On 14 February 2018, McCabes was successful in the ACT Supreme Court in overturning a judgment entered against its client Limelight Cinemas, in the ACT Magistrates Court.

This illuminating case demonstrates that a mere breach of a relevant code or standard will not automatically result in a defendant being held liable for a resultant injury. It also provides a useful reminder of the need for plaintiff’s to establish that any breach (if established) was actually causative of the plaintiff’s injury.

Background

Angela Beatty (the plaintiff at first instance and the respondent) claimed that Limelight Cinemas (the defendant at first instance and the appellant) was liable in negligence for injuries she suffered on 23 March 2012, when she fell down the stairs within a darkened movie theatre located at Tuggeranong Hyperdome.

Limelight Cinemas was the occupier and manager of the cinema complex at the material time. It had no control over the movie theatre fit out, nor did it receive any complaints regarding the lighting or falls by patrons during the course of its management.

When Ms Beatty entered the movie theatre at approximately 7.00pm with her two daughters the trailers were showing and the theatre was almost at full capacity. The lights had been dimmed to a half-state.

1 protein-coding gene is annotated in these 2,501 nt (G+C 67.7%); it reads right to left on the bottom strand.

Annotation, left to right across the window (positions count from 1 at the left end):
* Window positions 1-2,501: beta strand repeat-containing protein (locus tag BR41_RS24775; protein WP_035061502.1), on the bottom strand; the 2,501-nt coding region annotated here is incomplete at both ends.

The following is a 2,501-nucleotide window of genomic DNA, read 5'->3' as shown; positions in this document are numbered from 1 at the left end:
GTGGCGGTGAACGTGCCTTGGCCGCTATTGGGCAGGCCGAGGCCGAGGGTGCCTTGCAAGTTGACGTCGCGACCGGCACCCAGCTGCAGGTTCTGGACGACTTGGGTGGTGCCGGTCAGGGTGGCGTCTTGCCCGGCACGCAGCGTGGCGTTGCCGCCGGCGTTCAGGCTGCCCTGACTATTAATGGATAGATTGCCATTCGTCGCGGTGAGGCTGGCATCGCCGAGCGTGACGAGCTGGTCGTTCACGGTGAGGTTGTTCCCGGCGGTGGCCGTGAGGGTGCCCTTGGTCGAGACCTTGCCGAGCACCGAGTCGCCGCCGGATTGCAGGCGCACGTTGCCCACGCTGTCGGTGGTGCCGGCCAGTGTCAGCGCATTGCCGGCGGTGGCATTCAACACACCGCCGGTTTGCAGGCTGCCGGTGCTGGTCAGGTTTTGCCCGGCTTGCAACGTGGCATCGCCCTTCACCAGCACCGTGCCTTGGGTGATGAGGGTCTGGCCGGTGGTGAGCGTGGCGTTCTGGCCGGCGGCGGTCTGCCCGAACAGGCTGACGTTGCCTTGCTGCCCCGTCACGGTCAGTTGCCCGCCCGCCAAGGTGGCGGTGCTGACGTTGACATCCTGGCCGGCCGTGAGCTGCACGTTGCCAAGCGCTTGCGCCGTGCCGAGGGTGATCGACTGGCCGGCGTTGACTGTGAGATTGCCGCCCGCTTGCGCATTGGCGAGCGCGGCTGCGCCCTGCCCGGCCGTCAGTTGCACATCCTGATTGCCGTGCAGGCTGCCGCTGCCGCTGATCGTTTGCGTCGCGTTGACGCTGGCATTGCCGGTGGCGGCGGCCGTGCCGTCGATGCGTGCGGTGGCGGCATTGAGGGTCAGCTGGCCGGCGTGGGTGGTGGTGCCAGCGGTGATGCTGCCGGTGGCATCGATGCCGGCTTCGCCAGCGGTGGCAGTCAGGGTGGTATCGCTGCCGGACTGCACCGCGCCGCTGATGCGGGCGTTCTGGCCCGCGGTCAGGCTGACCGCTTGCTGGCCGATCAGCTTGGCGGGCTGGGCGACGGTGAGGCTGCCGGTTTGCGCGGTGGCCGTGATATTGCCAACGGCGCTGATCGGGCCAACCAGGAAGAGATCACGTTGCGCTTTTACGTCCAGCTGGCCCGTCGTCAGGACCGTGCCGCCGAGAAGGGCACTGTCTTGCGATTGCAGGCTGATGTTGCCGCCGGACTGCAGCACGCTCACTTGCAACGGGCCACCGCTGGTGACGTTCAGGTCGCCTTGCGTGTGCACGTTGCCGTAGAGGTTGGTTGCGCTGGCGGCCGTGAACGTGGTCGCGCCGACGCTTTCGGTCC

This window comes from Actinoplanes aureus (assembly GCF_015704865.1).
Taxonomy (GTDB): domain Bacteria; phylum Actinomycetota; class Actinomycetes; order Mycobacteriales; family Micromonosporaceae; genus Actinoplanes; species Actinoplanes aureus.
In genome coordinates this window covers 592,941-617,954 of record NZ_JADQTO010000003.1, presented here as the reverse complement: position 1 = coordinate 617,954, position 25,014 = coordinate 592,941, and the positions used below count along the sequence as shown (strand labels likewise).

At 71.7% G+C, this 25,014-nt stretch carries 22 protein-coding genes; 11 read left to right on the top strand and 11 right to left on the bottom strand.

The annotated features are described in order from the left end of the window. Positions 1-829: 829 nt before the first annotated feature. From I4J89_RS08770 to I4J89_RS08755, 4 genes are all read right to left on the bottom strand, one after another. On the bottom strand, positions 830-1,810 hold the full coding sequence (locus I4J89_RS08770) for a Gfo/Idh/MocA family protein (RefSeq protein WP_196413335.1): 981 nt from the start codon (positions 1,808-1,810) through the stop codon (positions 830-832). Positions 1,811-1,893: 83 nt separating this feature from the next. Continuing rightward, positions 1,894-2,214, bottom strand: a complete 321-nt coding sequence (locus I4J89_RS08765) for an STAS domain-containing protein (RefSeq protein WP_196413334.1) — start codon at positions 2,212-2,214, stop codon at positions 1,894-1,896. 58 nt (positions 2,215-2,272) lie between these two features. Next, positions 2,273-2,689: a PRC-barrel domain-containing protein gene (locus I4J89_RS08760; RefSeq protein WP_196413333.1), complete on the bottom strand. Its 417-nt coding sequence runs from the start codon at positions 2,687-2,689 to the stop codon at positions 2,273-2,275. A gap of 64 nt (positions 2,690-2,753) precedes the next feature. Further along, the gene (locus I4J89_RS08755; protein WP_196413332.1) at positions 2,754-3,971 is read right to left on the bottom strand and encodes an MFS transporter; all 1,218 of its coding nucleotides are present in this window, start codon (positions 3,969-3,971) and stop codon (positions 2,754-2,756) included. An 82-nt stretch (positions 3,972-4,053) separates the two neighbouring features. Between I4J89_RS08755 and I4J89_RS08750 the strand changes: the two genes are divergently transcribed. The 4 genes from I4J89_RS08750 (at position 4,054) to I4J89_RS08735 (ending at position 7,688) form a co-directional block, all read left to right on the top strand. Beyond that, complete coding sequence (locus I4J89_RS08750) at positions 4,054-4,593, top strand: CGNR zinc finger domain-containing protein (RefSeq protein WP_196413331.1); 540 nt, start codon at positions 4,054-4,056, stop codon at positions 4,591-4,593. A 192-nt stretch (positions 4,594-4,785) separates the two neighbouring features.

As there were not allocated seats within the movie theatre, Ms Beatty walked with her daughters to the far side of the cinema and ascended the stairs to the upper level of seats. After identifying two free adjacent seats, Ms Beatty seated her children with the intent to descend the stairs to sit in an individual seat located two rows further down.

As Ms Beatty proceeded to turn around to travel back down the stairs, she claims to have stepped into ‘nothing’ and subsequently fell. She sustained injuries to her left foot and left wrist.

At first instance Her Honour Magistrate Boss found for Ms Beatty, deeming that Limelight Cinemas failed to adequately light the aisle which constituted a breach of its duty of care “and caused the plaintiff’s injuries”. Her Honour reduced the award of damages recoverable by 10% on account of Ms Beatty’s own contributory negligence in failing to adequately take into account the nature of the stairs as she descended.

In reaching her decision, the Magistrate preferred the plaintiff’s expert evidence of Dr Watson, who deemed that the illumination of the stairs was non-compliant with the requisite Australia Standards, albeit by only 0.3 of a lux. On the other hand, the defendant’s expert, Dr Cooke, opined that when the effect of the reflective aluminium nosings on the steps was taken into account, the lighting on the stairs was adequate, despite the visible lights being minimally below the requirable standard.

In her reasoning the Magistrate found that it was open to Limelight Cinemas to approach the building owners for confirmation that a lighting engineer or technician had certified the lighting as appropriate, and to take appropriate steps to have the lighting increased once determined that it fell 0.3 of a lux below standard.

Limelight Cinemas appealed the decision on the basis that her Honour erred in her assessment of breach of duty, causation and contributory negligence. The appeal was heard by Her Honour AsJ McWilliam.